Another Saturday, and time for another round-up of posts. This week we’ve published the last of the responses to the general election, and some of the less topical posts which had been waiting around while we got the election related posts out of the way.
“Rage, disappointment, despair. Who could have predicted the outcome of the 2015 General Election? The chance to bring change, the chance to bring fairness, the chance to oust the Tories from the coalition. But no. The British public voted to place the Tories firmly in the seat of power for the next five years.”
“The left needs to rethink. As I have argued here, much current thinking and practice in education can hardly be considered left-wing in the first place. There are certain truths that we need to face whether we like it or not.”
“In my original schedule for bloggers on Labour Teachers I deliberately left some gaps every 8 weeks in order to have space to experiment. That first gap is coming up soon and the experiment is: Floating Voters Week.”
“I should have seen this coming. My Government and Politics AS students, in their adolescent analysis, had already shown me all the signs that this election wouldn’t work out for Labour. Back in September, at the very start of their course, I had made them categorise parties’ policies by political spectrum. A crude analysis perhaps, but it revealed that Labour, the Tories and the Lib Dems were all picking policies from a centre-right grab-bag of cuts, immigration reform and bickering about EU membership.”
“Hmmmm. After all the speculation about hung parliaments and coalitions, and the longest general election campaign ever, we find ourselves with something no one seriously predicted: a Conservative majority government. Here is my assessment of how it happened and why education never really featured.”
“In my home city, there was a Baptist Church, which had an internal disagreement over an issue that was dividing churches up and down the country. Passions ran high. Scripture verses were quoted, for and against. It was so divisive that the church split in two, forming two congregations with buildings about 100 yards from each other. This disagreement was over whether the church should use an organ as part of their worship, a burning issue at the start of the twentieth century. Twenty years after splitting apart, the breakaway traditionalists changed their mind, and bought the organ, which the main church was now upgrading to a smarter model.”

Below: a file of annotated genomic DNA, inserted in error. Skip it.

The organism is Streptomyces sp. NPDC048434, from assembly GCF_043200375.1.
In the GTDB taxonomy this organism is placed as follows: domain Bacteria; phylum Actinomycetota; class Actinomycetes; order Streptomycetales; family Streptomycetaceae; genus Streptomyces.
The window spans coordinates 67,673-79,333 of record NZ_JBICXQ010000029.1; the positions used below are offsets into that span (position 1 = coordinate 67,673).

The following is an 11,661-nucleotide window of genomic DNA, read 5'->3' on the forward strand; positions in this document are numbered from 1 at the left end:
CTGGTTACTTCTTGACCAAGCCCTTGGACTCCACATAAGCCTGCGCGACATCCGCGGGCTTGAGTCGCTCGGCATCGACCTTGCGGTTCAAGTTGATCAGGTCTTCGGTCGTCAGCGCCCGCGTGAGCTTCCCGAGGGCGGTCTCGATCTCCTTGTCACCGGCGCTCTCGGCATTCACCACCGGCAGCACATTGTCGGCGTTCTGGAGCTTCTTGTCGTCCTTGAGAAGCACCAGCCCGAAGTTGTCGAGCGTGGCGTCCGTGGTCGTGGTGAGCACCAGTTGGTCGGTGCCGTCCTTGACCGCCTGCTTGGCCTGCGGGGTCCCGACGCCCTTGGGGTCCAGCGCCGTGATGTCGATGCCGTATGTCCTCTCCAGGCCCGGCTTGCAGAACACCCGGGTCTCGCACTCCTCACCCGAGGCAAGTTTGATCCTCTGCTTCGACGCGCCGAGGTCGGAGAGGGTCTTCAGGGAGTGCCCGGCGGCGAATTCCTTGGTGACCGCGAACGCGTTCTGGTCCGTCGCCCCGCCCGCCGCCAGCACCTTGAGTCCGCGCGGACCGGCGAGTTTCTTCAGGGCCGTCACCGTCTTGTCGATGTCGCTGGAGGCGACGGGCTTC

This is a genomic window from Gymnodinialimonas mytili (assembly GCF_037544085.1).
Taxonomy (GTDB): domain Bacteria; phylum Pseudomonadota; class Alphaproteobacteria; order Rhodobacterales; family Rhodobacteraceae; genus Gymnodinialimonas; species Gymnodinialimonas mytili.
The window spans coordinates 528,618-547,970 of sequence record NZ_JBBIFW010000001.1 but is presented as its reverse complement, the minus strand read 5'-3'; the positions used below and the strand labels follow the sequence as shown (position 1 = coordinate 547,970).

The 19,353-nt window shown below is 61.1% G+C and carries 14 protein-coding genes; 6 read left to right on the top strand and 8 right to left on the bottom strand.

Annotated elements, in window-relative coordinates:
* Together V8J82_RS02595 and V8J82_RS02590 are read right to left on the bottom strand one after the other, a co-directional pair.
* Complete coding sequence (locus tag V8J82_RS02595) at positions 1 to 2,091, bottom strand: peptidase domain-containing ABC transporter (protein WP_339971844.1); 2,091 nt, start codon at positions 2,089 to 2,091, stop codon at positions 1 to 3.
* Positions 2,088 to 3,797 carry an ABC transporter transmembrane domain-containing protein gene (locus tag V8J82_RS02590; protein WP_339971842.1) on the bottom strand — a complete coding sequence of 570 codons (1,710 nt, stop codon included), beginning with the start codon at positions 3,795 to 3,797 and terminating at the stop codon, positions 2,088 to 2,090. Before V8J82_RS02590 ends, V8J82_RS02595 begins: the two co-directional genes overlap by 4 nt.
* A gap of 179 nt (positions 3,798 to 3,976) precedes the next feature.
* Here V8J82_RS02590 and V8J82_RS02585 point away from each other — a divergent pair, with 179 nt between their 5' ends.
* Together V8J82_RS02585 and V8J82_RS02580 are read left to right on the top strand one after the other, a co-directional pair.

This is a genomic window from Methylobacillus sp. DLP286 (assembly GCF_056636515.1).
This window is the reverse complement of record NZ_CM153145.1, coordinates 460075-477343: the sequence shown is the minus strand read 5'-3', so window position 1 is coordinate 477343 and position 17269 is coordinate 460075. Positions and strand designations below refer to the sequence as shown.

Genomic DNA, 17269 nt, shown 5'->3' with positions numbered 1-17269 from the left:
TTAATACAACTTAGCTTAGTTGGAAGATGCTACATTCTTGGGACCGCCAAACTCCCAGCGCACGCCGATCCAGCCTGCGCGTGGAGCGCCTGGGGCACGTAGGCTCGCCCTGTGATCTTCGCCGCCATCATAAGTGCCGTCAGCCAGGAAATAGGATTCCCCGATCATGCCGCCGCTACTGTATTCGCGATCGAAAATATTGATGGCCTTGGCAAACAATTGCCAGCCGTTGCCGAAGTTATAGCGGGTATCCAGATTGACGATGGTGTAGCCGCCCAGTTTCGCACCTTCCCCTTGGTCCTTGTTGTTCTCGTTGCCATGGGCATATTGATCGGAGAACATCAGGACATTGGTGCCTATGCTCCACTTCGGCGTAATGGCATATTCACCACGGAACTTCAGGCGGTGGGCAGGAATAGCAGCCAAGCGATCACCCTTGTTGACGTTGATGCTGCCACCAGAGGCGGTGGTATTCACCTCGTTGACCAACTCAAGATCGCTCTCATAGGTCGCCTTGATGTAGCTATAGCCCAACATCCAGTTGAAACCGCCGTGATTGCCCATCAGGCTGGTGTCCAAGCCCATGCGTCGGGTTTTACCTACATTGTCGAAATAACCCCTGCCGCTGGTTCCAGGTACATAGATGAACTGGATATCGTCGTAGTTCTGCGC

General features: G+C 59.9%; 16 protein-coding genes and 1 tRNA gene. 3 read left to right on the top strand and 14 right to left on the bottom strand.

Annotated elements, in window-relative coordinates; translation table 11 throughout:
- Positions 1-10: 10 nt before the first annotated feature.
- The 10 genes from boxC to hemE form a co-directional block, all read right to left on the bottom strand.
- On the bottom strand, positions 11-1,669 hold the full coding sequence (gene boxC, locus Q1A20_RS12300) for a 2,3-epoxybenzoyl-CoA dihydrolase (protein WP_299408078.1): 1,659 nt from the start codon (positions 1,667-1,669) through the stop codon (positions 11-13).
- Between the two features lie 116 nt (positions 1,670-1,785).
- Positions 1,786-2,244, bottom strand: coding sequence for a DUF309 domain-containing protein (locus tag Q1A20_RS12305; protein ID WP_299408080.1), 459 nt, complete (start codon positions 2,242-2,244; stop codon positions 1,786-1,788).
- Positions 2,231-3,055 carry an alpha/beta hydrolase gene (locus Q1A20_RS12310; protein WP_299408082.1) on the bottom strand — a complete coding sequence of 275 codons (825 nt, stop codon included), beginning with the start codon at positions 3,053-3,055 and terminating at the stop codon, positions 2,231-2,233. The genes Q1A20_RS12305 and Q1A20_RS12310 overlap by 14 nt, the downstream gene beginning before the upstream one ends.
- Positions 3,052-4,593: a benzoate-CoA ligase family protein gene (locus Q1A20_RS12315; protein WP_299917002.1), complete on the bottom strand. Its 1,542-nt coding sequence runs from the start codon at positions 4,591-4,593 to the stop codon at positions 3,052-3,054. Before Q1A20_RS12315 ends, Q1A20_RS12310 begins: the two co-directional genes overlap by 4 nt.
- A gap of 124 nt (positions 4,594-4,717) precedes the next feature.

“In my first post on this topic I noted that Australia’s education system was a federal system and I suggested that this might be relevant to the UK as it adopts a more federal approach. However, I must make it clear that the idea that education in Australia is completely decentralised is far from correct.”
“I remember, on my teaching practice, when I announced I had secured a job at an independent school, and ‘down South’ to boot, some colleagues refused to speak to me. A bit harsh when you’re 21. One colleague declared rather haughtily that she had worked for 18 years in what she described as ‘the roughest part in this city’, serving her time there, before she felt able to upgrade to a nice comprehensive in a smart suburb. But a private school, she almost spat the words at me, she would never countenance.”
We are always looking for contributions to this blog. While there are times when we’ll want something different, we’re always happy to be sent a blogpost that…
We are now very short of posts, and could well run out during this week. This is probably a mixture of post election low morale and being that time of term. Details of what we’re looking for and how to get it to us can be found in the last post on the above list. Also, if you are not actually a Labour supporter, we are looking for posts for Floating Voter Week (details under Monday above) and would love to hear from you.